Of course, even if every member of a group did favour a policy, that wouldn’t mean that the practice is wise. Which brings me to the second lesson: do not assume that preferential policies are good for the groups said to benefit from them. In the US, the consequences of affirmative action for blacks have been unclear. For every study that finds a benefit, another discovers an unintended negative consequence. On the one hand, it seems obvious that placing someone in a more elite college or a higher-paying job would be good for them. Yet preferential policies often throw minorities into academic environments for which they are underprepared; they cause the people penalised by such policies to resent those who benefit from them; and they send a signal to minority youths that they will never be expected to compete on a level playing field.

Moreover, there’s no reason to believe that proponents of affirmative action care whether or not the policy works. Nearly all of the data needed to adjudicate the wisdom of the policy has been kept secret for decades. The latest data suppression scandal comes from Harvard University, which found in a 2013 internal report that its admissions process was biased against Asian-Americans. It estimated that if it were to consider only academic credentials, then the proportion of Asian-American students admitted would more than double — from 19 to 43 per cent. 

In the midst of a recent discrimination lawsuit, plaintiffs have unearthed evidence that Harvard consistently rated Asian-American applicants low on personality traits such as ‘courage’ and ‘kindness’, driving down their odds of being admitted. According to the New York Times, Harvard ‘fought furiously’ to keep this a secret.

Another minor scandal occurred more than a decade ago when two Harvard professors found that over half of its black students were not the intended beneficiaries of affirmative action — i.e., they were not the descendants of American slaves but the children of recent immigrants to the US. Since then, university administrators have blocked inquiries into the demographic make-up of black students at elite schools, sending a clear message: do not ask how we admit students, where they are from, and whether they thrive after they get here. In other words, do not ask for any data that bears on the questions of how, or if, affirmative action works. Proponents of affirmative action do not behave like adults instituting a wise policy by ethical means, but like adolescents guarding a dirty secret.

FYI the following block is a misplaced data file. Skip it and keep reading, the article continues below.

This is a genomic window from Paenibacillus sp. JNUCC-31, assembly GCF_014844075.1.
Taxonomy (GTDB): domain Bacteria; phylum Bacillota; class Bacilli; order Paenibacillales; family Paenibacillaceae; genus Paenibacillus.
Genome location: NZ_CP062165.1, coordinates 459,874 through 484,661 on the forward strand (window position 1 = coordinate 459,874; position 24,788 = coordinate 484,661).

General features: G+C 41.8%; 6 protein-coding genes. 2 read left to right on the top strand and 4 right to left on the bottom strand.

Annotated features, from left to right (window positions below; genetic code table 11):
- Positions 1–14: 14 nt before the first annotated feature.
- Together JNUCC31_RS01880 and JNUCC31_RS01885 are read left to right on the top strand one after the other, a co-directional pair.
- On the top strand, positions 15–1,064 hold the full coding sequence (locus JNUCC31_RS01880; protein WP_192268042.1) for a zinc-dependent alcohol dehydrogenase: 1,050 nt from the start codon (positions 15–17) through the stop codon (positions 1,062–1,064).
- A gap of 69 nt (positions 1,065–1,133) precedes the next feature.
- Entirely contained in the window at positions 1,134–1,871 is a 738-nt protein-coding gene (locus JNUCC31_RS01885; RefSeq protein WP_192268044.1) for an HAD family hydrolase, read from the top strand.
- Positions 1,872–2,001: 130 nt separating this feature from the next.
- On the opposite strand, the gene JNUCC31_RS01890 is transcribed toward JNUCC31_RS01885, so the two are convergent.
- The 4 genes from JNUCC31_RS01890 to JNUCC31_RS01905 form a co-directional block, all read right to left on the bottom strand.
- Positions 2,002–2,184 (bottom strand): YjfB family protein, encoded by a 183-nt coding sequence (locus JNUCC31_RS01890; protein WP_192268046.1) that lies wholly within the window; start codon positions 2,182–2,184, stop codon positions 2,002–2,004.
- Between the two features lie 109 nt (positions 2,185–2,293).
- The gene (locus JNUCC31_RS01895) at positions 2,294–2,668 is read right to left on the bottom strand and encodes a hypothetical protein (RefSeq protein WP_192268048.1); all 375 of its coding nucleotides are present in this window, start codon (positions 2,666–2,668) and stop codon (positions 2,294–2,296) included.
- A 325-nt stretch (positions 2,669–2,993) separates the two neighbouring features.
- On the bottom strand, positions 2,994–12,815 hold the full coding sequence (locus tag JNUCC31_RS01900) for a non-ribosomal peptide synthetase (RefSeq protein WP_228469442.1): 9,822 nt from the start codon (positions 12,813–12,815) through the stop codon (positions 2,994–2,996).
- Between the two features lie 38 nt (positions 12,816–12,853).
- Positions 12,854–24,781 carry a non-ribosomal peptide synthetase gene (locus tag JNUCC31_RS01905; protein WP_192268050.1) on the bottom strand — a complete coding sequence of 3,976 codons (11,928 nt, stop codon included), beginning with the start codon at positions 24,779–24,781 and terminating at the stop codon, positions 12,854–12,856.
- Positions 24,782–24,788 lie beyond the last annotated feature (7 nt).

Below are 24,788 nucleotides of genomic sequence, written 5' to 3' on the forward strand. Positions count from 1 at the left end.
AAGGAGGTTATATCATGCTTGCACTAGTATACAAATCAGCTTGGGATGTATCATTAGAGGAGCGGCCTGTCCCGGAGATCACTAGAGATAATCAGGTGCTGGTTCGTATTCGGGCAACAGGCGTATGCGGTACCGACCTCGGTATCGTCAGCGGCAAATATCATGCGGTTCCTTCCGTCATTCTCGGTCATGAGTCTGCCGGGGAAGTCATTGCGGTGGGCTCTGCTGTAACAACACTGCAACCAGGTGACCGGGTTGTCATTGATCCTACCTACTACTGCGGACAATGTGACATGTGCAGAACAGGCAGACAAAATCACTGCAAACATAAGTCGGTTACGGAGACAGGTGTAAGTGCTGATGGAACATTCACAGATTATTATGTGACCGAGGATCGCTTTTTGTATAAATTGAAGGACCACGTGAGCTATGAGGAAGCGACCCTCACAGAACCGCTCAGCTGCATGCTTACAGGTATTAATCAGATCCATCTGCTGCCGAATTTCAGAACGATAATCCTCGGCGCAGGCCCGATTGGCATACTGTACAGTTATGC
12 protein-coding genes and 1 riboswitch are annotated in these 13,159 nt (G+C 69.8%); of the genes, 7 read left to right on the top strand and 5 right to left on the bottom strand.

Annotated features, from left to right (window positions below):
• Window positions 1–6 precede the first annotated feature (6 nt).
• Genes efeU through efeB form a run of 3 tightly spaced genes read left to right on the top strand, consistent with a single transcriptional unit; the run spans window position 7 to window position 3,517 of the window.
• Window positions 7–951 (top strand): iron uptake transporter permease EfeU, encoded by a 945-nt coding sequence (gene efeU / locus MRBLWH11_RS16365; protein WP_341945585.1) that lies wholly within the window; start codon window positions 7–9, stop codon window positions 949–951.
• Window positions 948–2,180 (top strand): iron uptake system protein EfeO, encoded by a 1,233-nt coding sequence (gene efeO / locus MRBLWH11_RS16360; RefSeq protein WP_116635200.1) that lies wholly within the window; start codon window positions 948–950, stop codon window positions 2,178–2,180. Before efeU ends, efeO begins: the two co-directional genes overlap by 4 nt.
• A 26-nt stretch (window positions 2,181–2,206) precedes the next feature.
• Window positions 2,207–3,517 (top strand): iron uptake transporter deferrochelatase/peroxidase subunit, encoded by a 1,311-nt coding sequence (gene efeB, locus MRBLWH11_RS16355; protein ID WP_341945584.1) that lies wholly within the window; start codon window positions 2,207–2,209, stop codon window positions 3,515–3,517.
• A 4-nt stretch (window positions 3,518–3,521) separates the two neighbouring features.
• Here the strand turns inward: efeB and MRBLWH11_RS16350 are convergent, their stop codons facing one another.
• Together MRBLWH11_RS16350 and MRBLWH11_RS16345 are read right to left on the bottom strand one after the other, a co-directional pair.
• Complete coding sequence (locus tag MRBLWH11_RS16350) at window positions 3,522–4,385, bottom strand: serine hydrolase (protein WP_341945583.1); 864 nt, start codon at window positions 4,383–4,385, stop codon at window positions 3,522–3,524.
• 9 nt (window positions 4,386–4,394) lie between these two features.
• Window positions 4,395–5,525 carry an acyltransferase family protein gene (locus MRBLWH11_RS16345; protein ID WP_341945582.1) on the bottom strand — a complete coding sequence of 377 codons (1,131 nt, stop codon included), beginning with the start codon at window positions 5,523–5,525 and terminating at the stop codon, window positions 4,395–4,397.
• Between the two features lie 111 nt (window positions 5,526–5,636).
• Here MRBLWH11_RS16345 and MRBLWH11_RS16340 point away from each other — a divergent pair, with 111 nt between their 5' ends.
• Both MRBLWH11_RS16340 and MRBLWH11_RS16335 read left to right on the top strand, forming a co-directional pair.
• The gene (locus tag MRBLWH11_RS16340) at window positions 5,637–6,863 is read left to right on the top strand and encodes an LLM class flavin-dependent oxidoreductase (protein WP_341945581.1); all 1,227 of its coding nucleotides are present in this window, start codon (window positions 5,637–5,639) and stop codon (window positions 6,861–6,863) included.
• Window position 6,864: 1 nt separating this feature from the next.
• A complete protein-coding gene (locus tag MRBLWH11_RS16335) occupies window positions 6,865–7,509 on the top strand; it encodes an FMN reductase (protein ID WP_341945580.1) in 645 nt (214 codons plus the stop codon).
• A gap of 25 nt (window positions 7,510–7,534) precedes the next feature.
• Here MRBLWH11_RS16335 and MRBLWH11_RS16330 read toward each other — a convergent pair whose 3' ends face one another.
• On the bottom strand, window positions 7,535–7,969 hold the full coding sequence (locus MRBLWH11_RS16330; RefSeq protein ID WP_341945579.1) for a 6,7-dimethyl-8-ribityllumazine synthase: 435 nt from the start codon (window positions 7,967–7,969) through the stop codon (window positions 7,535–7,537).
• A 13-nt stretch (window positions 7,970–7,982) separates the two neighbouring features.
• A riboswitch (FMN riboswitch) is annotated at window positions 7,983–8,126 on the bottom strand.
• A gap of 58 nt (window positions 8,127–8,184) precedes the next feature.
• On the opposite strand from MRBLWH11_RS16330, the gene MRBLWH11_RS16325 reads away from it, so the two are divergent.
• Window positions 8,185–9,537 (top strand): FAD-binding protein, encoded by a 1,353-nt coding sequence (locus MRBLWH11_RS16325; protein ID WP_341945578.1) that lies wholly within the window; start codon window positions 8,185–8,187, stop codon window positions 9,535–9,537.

The third lesson is that appeasing diversity advocates is a poor strategy. If you begrudgingly submit to some preferential policy, reasoning that diversity advocates will be satisfied once it is implemented, then you have the logic of progressive activism backwards. As a space gets more diverse, diversity advocacy does not decrease; it increases. Consider universities. Why do we see the most energetic demands for diversity and sensitivity in precisely the places that are already the most diverse and sensitive? Because diversity demands do not vary with the level of societal prejudice, but with the level of societal guilt. Where white guilt is endemic, demands to redress racism will be strongest, regardless of how much racism actually exists. Where colonial guilt is endemic, demands to redress xenophobia will be strongest, regardless of how much xenophobia actually exists. Diversity advocates do not go where they are most needed, but where they are most powerful.

If American institutions continue to worship the false gods of diversity and inclusion, then we will never get past race. Indeed, progressives have hijacked America’s public conversation on race so thoroughly that the phrase ‘getting past race’ now sounds like a quaint platitude from a bygone era — even to those, like myself, who believe it is the only goal worth pursuing. Martin Luther King spoke of a dream that his four children ‘will one day live in a nation where they will not be judged by the colour of their skin, but by the content of their character’. That dream is becoming ever more distant, as the ‘diversity’ agenda reboots racial discrimination for the 21st century. British institutions should learn from the past 50 years of America’s history so as not to repeat our mistakes.